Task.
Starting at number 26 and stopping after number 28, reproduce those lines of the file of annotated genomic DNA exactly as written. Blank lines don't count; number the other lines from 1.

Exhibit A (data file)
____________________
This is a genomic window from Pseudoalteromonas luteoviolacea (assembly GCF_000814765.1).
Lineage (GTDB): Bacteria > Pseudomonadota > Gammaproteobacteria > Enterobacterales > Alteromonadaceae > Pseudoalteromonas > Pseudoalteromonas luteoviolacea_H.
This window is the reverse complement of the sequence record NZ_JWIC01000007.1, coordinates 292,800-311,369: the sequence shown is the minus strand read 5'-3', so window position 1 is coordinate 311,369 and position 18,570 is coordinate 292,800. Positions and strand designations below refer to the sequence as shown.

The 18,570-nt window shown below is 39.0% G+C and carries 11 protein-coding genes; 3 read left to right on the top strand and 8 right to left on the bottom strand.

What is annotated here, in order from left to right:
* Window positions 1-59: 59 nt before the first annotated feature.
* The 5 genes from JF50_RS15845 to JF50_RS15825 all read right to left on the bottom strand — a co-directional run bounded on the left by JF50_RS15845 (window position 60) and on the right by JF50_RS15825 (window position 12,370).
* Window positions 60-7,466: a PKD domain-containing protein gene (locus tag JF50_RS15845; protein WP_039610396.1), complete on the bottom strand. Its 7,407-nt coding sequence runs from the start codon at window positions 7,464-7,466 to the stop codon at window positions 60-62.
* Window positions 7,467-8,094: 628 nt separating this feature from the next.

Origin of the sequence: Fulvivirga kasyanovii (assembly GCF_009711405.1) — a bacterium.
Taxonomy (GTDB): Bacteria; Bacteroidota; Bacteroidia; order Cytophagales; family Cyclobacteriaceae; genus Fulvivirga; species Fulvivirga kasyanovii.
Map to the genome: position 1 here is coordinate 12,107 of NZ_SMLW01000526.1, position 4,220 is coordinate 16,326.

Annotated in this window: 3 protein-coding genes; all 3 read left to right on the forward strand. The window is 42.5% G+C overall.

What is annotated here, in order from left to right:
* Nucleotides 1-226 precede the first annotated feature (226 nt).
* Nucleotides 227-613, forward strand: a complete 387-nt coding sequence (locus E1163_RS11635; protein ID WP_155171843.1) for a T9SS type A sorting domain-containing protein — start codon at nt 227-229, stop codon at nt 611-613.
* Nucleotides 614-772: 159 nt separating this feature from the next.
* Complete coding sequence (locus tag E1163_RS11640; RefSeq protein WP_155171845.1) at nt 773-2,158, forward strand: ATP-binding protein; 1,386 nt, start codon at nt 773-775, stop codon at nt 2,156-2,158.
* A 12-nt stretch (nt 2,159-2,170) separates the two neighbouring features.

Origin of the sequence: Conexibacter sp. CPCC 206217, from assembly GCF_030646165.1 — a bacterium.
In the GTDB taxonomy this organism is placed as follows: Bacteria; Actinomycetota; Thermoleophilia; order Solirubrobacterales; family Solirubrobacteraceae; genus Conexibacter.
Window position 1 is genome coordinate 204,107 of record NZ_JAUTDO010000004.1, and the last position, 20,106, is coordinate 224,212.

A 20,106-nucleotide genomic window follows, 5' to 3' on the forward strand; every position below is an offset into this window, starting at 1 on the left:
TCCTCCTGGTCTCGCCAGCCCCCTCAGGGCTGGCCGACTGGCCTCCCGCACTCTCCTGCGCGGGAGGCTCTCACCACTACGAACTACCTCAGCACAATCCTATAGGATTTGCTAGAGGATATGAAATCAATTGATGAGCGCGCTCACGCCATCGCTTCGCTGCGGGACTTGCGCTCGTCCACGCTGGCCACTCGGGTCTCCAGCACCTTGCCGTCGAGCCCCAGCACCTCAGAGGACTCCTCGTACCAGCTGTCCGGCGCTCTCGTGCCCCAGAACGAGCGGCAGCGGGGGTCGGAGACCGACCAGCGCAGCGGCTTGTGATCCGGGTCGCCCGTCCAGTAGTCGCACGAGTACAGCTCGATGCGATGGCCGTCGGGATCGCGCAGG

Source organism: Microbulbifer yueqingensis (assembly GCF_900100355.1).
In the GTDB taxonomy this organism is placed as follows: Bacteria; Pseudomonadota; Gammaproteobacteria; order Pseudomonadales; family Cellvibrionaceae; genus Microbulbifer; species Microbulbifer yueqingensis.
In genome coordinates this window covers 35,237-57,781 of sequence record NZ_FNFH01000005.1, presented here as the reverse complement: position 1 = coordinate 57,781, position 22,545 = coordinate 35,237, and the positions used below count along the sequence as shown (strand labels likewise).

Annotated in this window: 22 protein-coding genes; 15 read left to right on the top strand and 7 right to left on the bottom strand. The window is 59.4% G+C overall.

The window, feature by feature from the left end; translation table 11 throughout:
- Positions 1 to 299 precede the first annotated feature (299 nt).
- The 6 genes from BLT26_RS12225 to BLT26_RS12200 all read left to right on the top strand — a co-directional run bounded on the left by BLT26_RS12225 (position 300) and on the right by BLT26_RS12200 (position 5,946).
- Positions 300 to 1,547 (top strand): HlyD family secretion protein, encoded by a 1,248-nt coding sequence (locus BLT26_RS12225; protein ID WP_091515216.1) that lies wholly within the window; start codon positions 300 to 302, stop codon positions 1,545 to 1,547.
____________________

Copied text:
In the GTDB taxonomy this organism is placed as follows: Bacteria; Pseudomonadota; Gammaproteobacteria; order Pseudomonadales; family Cellvibrionaceae; genus Microbulbifer; species Microbulbifer yueqingensis.
In genome coordinates this window covers 35,237-57,781 of sequence record NZ_FNFH01000005.1, presented here as the reverse complement: position 1 = coordinate 57,781, position 22,545 = coordinate 35,237, and the positions used below count along the sequence as shown (strand labels likewise).

Annotated in this window: 22 protein-coding genes; 15 read left to right on the top strand and 7 right to left on the bottom strand. The window is 59.4% G+C overall.